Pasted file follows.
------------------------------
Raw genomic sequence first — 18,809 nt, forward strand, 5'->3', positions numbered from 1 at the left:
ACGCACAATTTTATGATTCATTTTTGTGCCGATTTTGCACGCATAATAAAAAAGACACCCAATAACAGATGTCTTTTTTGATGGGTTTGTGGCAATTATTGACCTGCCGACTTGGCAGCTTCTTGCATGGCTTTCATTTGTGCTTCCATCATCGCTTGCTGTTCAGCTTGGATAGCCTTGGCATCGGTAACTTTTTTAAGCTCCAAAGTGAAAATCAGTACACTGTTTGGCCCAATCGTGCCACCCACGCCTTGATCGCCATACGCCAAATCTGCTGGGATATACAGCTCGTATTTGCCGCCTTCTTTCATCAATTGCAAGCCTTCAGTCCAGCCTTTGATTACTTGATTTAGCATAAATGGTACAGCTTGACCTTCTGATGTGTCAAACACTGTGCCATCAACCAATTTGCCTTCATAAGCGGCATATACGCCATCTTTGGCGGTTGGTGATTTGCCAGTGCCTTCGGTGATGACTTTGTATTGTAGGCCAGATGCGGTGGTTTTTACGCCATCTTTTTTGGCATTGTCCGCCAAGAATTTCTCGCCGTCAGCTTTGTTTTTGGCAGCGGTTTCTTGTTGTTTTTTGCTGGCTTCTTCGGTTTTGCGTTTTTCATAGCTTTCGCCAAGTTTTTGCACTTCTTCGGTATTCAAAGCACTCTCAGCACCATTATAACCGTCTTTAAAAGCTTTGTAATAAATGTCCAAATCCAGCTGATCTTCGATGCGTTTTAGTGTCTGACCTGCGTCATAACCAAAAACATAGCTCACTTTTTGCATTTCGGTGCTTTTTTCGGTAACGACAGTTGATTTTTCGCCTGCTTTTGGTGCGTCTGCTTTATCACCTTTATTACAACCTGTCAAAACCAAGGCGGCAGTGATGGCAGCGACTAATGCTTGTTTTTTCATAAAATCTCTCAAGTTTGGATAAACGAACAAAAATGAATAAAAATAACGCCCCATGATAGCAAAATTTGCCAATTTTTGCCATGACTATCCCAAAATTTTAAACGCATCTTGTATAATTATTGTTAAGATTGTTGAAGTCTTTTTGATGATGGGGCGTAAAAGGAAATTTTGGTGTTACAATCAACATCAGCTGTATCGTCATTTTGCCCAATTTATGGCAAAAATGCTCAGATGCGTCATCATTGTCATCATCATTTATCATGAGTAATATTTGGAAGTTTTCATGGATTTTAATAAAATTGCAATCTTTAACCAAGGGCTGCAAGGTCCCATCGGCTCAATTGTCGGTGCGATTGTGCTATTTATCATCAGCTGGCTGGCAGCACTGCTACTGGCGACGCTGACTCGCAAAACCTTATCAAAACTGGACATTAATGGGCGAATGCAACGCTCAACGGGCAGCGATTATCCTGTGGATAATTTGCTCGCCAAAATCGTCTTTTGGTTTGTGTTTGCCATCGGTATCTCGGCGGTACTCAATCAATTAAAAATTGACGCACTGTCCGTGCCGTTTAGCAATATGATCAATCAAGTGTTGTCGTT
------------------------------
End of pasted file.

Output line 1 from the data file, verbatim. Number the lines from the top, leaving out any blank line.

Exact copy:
Raw genomic sequence first — 18,809 nt, forward strand, 5'->3', positions numbered from 1 at the left: